…than citrus and spices in a rolling boil on the stove.
That you slap fat, luscious duck breasts into once it cools. 😀
Okay, here’s how we whipped together Citrus Brined Duck Breasts last night.
I used a riff on a recipe I scribbled on a piece of paper in the mid 80’s, while watching one of A&E’s interminable cooking shows (remember when they had programming like that?)
For 2 duck breasts:
Had 2 juicy oranges and a lime left in the fridge, so halved, juiced and flung them into a 3 qt saucepan. Added what was left of the kosher salt in the cellar on the counter, which was about 1/4 C with about 3 T of sugar* and 2 heaping T of FRESH pickling spices. Cover with water to about 1/2 of the pan, bring to a rolling boil and give it a minute or two to really get going. Then turn it off, take it off the heat, let it cool.
We hit the commissary while it cooled down.
Got back from grocery shopping, it was still a tad warm, popped it in the fridge while I got the duck breasts out. Laid them in an oval dish, strained the still-sort-of-warm brine over the top (by “strained” I mean “kept the big pieces out”), covered with plastic wrap and into the fridge for the next 3-4 hours. If they’re not floating in the liquid, get in there and rotate them every once in a while so the brine makes it to every BIT of the breast.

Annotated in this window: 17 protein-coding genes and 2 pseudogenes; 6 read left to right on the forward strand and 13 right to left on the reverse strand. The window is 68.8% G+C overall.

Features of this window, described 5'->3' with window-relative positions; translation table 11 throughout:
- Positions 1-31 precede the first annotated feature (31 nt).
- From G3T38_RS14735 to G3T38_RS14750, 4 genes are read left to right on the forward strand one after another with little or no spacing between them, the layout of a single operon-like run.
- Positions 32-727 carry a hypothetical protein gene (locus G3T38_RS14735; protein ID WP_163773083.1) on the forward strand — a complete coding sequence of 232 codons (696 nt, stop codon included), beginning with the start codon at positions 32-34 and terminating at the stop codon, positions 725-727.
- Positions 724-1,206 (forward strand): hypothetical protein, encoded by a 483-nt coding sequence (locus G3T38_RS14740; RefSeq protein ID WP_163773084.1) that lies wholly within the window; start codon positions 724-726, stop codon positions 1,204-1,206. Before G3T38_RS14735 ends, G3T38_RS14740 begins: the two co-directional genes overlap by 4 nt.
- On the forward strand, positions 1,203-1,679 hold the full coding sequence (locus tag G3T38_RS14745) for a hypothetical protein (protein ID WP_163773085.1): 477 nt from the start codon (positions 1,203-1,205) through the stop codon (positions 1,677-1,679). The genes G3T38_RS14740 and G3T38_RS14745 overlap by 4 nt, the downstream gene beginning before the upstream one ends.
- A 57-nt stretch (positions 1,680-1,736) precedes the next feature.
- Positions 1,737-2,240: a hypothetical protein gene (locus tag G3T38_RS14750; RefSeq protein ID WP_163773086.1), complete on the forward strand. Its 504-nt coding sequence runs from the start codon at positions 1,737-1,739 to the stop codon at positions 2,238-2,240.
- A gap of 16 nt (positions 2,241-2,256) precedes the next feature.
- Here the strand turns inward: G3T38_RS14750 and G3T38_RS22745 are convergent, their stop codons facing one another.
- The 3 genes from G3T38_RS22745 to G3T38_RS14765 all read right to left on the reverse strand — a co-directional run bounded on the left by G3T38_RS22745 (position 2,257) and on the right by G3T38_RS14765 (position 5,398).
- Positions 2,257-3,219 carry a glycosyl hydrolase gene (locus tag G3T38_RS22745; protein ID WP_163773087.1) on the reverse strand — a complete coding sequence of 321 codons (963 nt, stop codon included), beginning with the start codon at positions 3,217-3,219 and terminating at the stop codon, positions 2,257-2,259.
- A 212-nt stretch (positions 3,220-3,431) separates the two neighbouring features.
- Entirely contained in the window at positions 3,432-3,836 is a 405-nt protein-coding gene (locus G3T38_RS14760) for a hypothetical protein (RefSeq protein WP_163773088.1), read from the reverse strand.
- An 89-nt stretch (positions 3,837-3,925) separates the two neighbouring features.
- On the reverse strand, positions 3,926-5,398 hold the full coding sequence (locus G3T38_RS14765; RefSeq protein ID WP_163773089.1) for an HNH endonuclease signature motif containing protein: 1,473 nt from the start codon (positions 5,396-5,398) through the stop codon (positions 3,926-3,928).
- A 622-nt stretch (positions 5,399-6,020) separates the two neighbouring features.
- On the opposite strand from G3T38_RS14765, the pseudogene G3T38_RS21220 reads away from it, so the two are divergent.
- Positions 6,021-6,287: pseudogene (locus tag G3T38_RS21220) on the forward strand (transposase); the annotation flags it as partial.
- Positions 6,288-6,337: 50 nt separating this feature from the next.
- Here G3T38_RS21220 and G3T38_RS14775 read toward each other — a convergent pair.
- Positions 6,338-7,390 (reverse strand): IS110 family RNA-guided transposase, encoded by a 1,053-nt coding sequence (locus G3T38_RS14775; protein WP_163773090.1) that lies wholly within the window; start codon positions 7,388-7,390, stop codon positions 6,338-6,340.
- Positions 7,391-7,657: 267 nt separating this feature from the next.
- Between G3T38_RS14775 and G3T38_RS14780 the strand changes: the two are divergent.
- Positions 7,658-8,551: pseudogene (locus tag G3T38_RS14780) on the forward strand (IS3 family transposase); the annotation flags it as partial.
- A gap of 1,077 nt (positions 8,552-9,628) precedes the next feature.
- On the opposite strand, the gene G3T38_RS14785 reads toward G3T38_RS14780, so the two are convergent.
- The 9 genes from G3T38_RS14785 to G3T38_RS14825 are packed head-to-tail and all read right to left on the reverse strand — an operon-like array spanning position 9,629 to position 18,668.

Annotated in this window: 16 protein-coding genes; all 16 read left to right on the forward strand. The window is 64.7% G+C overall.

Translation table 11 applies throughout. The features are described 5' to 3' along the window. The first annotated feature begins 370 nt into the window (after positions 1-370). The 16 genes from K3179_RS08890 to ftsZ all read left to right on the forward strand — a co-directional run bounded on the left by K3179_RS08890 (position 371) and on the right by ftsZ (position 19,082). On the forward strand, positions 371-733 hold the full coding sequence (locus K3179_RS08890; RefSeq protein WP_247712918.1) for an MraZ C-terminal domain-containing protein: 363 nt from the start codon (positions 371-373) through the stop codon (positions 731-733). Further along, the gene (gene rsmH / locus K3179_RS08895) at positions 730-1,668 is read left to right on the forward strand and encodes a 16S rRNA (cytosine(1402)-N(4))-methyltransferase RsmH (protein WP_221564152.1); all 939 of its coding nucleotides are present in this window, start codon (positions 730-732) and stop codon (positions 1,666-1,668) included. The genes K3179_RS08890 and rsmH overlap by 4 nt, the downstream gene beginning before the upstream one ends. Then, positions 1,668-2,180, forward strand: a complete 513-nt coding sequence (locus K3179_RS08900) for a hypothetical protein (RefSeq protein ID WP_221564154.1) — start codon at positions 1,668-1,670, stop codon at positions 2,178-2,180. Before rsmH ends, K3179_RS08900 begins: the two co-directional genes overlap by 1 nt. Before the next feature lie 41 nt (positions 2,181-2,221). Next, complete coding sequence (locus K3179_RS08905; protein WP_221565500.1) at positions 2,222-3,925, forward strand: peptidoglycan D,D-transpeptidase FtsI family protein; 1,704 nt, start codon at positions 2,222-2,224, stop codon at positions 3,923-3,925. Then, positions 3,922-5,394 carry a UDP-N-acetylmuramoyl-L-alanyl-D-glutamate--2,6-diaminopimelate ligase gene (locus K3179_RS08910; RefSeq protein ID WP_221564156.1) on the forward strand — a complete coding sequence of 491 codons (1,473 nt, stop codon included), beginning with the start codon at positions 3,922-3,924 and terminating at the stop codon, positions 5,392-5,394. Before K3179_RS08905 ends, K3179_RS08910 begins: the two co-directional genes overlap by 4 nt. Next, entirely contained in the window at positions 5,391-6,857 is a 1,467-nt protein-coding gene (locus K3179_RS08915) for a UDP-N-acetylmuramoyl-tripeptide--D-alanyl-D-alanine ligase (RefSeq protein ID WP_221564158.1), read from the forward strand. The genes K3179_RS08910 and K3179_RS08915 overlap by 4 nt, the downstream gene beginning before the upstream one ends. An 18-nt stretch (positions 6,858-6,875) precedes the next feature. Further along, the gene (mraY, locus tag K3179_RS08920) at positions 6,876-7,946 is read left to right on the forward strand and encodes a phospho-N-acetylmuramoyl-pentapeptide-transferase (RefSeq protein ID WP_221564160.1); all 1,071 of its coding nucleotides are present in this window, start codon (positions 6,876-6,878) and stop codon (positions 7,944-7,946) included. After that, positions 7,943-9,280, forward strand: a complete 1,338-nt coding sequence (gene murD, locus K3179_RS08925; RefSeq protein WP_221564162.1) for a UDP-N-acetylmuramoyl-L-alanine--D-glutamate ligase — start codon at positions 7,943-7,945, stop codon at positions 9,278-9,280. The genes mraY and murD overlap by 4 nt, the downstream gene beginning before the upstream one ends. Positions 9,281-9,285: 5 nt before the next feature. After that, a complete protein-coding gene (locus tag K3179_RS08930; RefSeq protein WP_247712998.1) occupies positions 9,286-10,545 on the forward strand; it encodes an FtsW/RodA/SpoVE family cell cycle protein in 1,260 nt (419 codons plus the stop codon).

Get your grill cranking.
The original recipe said 4-6 hours, but life isn’t like that. I think we had 3 1/2, tops. OUT they came. Dry them off, LIGHTLY score the skin, then salt and pepper.
Skin side down on the actual fire, hash mark them. (Watch for flame-ups, because once the skin starts to render, DUCK GREASE BURNS!) Meat side down for a few seconds, then move off the direct flame, turn heat down and finish roasting until you read 130° for medium rare (We went to 135° and they were just a hair to close to medium, but still ever so juicy.)(Sincerely, do NOT overcook duck. DO. NOT.). Immediately prior to the very end, paint with the veriest shimmer of a GOOD BarBQ sauce and let it set. You DON’T want it coated. Just a glaze, a HINT of smokey sweet.
Let them rest while you get the rest of your meal organized and then slice across the grain.
We just had a salad, biscuits and roasted cauliflower.
Worked out great. And even with a truncated brine time, the subtle spices in the duck were divine.
That’s a keeper.
*for ALL my cooking/baking, I ONLY use raw cane sugar, organic or otherwise. Its grassy flavor adds an unbelievable nuance to anything you’re doing, especially baking.